Required reading: Ten books to read about higher education

Prof. Michael Harris recommends 10 books for better understanding the world of higher education.

Michael S Harris

DALLAS (SMU) – As a Southern Methodist University professor who studies and teaches about higher education, Michael Harris is preparing for the new year like a faculty member prepares for a new class – by creating a syllabus of required reading about higher education. With topics ranging from teaching, to learning, to college athletics, to job creation, Harris' list offers insightful recommendations for those interested in higher education:

  1. Life on the Tenure Track:  Lessons from the First Year
    by James Lang

    "I often use this book when teaching faculty and academic governance.  I’ve found no better book at pulling the curtain back on the life of a faculty member. An engaging and quick read, Lang’s book narrates his first year on the tenure track and shows the highs and lows of faculty life."

  2. The New Science of Learning: How to Learn in Harmony with your BrainThe New Science of Learning: How to Learn in Harmony with your Brain
    by Terry Doyle and Todd Zakrajsek

    "In an accessible way, this book addresses the growing body of research on how people learn.  Both students and faculty will find useful and concrete suggestions for how to improve teaching and learning."

  3. Big-Time Sports in American Universities
    by Charles T. Clotfelter

    "Big-time sports are a significant yet often problematic aspect of higher education. Clotfelter’s book on the subject is among the most well-researched and definitive treatments of intercollegiate athletics."

  4. Degrees of Inequality:  How the Politics of Higher Education Sabotaged the American Dream
    by Suzanne Mettler

    "Unlike most books that call for higher education reform, Mettler rightly argues to return to the days when higher education was supported and successful. Her books explains what went wrong and calls for using higher education to reduce socioeconomic inequality."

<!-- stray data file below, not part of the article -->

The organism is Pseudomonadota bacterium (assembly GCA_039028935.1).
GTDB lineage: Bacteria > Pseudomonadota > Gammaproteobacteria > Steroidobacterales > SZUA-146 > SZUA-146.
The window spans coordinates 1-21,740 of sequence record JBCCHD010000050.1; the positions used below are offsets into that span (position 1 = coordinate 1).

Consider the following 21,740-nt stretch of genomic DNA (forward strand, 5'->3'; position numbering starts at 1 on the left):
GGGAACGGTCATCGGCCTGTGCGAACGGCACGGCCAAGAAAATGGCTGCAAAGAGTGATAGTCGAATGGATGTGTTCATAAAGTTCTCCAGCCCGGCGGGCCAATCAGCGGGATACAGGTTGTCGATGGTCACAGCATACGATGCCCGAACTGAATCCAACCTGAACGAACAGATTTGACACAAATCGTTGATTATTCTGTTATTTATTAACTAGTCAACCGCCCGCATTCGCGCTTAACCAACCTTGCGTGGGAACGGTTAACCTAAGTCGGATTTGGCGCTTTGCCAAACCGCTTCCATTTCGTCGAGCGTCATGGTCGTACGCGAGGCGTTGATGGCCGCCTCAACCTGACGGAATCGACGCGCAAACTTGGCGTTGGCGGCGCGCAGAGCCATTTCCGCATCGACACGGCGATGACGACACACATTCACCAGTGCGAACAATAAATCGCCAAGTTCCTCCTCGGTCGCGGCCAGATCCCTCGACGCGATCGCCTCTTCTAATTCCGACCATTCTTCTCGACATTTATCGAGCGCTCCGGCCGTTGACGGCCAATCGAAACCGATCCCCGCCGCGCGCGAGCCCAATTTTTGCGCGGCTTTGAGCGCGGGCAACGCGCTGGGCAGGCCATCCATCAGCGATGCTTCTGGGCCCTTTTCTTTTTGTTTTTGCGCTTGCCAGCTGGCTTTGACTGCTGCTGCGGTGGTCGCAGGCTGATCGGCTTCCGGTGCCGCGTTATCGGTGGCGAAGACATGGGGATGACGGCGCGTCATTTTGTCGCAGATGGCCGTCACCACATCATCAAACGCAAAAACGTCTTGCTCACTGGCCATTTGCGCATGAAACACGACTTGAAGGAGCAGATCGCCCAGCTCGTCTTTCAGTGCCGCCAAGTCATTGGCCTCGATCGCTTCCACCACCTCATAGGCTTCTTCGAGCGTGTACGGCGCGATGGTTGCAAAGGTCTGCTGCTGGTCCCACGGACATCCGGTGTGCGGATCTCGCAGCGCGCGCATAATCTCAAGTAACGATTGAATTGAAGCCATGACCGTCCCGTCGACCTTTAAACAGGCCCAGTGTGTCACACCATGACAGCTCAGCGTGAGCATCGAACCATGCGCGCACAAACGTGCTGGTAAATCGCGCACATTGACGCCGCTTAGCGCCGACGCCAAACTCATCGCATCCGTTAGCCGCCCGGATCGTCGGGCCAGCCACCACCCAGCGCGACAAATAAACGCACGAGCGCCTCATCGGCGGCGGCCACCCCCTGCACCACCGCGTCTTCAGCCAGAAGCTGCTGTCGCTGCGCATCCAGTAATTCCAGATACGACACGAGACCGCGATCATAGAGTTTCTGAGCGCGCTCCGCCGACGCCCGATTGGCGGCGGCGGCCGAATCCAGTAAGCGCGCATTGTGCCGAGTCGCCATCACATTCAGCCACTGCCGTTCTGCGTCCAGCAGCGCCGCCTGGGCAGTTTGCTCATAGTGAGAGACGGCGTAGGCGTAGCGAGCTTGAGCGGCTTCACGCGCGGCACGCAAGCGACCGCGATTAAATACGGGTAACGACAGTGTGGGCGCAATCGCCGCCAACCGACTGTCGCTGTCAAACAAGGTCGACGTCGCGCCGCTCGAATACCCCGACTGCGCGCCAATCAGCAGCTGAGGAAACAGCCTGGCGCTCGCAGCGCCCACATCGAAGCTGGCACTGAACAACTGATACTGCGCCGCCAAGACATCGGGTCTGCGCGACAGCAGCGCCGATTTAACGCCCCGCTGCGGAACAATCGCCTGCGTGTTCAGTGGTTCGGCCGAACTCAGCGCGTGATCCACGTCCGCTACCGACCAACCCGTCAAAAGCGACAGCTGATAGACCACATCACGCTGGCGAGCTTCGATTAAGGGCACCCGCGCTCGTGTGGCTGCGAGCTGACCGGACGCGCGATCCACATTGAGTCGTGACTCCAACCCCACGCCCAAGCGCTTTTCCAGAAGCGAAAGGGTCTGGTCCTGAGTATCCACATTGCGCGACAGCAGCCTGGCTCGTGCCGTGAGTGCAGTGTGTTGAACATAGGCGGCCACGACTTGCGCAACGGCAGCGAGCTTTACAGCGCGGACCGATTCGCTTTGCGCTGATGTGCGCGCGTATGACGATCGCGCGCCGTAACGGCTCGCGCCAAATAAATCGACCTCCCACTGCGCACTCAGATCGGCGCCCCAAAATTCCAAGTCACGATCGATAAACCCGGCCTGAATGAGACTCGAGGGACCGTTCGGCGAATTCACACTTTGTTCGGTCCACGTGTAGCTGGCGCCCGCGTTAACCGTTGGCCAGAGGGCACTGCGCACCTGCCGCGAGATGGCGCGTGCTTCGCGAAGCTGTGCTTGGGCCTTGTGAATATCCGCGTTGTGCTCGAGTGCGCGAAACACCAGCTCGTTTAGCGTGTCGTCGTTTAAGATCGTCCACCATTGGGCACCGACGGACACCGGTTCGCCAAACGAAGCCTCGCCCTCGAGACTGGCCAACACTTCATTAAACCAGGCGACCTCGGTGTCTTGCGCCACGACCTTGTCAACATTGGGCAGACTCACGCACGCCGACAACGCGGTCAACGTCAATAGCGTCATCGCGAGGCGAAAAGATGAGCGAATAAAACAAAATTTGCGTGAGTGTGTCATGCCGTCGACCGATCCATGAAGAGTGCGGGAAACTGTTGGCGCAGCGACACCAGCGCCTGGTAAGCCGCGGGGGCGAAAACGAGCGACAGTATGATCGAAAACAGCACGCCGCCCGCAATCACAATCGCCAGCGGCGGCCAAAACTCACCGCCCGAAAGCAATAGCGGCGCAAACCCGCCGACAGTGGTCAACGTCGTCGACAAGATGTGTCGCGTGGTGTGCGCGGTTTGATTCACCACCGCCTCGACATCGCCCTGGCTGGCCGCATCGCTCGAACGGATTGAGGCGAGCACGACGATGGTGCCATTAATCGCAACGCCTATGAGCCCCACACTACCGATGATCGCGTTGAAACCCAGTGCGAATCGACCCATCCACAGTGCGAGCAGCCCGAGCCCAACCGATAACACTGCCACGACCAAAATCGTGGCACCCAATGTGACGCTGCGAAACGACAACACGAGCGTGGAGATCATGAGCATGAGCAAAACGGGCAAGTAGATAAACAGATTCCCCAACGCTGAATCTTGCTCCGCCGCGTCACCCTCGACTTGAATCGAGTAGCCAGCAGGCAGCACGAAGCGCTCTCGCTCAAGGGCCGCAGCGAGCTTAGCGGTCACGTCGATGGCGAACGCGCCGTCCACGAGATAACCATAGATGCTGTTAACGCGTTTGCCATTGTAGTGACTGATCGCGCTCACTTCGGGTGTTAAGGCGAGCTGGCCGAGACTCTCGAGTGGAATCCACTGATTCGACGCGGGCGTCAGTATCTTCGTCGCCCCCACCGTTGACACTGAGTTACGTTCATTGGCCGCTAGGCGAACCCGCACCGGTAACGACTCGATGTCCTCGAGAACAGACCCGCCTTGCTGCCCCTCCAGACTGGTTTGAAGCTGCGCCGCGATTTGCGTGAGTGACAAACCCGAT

5. Deep Work:  Rules for Focused Success in a Distracted World
    by Cal Newport

    "I am increasingly convinced that the successful productivity is focusing on deep work, the ability to focus without distraction on a cognitively demanding task. In this book, Newport argues for focusing on deep work and eschewing shallow work, such as answering e-mails and other less significant activities."

  6. The Coming Jobs War
    by Jim Clifton

    "Clifton, chairman of Gallup Polling, argues that encouraging job creation and entrepreneurship is the world’s most pressing challenge.  He suggests that big cities, great universities and powerful local leaders will create the next big breakthrough.  I find his argument quite compelling and it is driving some of my own research on cities and higher education this year."

  7. College (Un)Bound:  The Future of Higher Education and What It Means for Students
    by Jeffrey Selingo

    "Different than many books in the reform genre, Selingo takes a critical stance on higher education, but backs up his argument well.  He argues that MOOCs, hybrid classes, and unbundling of higher education will increase access to higher education.  While I disagreed significantly with much of his argument, I appreciated the care and thought behind the work."

  8. Academic Leadership and Governance of Higher Education:  A Guide for Trustees, Leaders, and Aspiring Leaders of Two- and Four-Year Institutions
    by Robert Hendrickson, Jason Lane, James Harris, Richard Dorman, and Stan Ikenberry

    "This is another book I use often when teaching higher education governance. As the title suggests, this book is a useful guide for understanding how higher education works for everyone from new department chairs to trustees."

  9. How to Write A Lot
    by Paul Silvia

    "I spend a great deal of time thinking about how to improve writing and writing skills.  Silvia’s book is a great accessible read that emphasizes specific steps to improve one’s writing."

  10. Teaching for Learning: 101 Intentionally Designed Educational Activities to Put Students on the Path to Success
    by Claire Major, Michael Harris, and Todd Zakrajsek

    "Self-promotion alert… if you haven’t read Teaching for Learning yet and you teach college students, I recommend you get a copy. It is an easy-to-use guide with specific activities that you can immediately use in your classroom."

About Michael Harris

Michael S HarrisMichael S. Harris is an associate professor of higher education at SMU's Annette Caldwell Simmons School of Education and Human Development and director of the University's Center for Teaching Excellence. His work has been published in the Journal of Higher Education, Research in Higher Education, Innovative Higher Education, Planning for Higher Education, Community College Journal of Research and Practice and Trusteeship. Harris has a B.A. in American history from the University of North Carolina and an M.Ed. and Ed.D. in higher education from the University of Pennsylvania.